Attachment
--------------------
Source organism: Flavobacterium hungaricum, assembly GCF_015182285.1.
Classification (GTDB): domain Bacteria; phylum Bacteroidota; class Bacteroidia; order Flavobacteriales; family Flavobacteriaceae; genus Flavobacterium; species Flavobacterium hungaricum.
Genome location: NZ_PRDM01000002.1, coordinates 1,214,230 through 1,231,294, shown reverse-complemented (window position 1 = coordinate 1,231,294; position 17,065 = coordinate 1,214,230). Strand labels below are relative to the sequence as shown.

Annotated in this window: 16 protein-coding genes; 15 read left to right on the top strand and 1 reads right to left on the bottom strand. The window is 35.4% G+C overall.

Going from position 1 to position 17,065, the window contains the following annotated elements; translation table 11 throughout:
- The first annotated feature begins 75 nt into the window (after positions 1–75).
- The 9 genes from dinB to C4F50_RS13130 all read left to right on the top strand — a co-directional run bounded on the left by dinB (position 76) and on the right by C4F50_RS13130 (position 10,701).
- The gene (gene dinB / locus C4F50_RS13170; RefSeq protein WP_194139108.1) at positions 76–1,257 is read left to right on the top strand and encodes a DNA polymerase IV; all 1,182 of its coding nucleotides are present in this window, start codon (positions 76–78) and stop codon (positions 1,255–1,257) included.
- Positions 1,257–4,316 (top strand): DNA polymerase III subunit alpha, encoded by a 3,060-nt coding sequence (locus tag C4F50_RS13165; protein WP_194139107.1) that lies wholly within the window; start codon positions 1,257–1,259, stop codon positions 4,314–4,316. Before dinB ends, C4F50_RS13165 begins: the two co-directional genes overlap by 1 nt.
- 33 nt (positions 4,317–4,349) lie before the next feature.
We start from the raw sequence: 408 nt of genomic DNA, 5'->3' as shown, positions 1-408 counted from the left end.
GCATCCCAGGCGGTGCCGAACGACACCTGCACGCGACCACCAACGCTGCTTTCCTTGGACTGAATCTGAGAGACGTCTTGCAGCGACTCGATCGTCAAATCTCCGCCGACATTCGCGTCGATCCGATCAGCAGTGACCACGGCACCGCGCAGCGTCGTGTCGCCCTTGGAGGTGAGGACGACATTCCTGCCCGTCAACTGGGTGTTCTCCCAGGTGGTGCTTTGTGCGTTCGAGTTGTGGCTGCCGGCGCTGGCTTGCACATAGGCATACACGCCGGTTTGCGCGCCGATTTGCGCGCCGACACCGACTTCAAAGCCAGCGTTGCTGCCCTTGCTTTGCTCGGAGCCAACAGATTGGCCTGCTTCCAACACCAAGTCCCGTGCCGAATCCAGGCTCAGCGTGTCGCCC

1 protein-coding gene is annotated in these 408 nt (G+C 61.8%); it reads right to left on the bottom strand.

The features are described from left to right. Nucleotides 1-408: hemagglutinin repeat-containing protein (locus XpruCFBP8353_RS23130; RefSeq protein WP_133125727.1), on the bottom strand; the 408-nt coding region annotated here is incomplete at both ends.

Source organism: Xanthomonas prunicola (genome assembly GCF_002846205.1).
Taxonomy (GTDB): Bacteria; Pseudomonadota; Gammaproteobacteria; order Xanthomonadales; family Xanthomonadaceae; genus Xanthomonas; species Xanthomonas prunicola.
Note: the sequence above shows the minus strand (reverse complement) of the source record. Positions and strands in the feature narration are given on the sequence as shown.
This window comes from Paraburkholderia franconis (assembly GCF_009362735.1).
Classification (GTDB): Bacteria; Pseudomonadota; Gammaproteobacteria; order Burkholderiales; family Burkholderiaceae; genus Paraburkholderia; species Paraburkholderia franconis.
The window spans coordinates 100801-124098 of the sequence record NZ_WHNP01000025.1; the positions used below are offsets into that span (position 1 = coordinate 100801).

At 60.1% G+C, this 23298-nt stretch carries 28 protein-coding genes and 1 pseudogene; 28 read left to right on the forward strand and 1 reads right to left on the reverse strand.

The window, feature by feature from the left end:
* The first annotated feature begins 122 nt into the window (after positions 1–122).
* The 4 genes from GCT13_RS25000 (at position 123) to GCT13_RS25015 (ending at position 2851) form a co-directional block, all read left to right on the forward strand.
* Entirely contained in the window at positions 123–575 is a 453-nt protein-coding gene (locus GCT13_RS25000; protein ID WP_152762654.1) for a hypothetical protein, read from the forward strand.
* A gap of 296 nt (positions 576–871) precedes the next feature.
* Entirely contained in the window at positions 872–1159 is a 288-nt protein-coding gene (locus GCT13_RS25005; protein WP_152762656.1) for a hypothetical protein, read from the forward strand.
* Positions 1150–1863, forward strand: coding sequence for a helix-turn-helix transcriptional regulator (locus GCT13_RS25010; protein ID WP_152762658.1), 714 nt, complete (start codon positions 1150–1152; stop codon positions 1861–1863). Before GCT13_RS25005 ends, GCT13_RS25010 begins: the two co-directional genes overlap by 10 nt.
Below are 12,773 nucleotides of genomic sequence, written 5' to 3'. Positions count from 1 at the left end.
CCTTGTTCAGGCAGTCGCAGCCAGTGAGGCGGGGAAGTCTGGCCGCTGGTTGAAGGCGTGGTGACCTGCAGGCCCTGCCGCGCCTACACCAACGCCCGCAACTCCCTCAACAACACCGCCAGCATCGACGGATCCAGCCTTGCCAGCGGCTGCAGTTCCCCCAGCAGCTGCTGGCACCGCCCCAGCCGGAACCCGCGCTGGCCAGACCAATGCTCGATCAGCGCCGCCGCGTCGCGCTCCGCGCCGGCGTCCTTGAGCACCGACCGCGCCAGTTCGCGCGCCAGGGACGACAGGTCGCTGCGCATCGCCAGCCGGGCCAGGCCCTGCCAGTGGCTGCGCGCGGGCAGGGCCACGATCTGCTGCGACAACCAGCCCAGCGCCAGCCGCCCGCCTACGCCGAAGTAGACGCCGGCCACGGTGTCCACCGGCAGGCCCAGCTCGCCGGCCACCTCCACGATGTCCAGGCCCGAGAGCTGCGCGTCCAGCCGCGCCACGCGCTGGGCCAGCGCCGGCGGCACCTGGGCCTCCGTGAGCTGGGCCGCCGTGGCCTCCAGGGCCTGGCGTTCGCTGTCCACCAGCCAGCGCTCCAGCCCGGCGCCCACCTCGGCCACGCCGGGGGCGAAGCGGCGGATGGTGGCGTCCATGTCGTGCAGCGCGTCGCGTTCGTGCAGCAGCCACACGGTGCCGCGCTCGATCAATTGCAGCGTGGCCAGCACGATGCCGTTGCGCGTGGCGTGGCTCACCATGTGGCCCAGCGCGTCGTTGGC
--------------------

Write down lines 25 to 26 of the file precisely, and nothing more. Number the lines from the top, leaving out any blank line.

* Entirely contained in the window at positions 123–575 is a 453-nt protein-coding gene (locus GCT13_RS25000; protein ID WP_152762654.1) for a hypothetical protein, read from the forward strand.
* A gap of 296 nt (positions 576–871) precedes the next feature.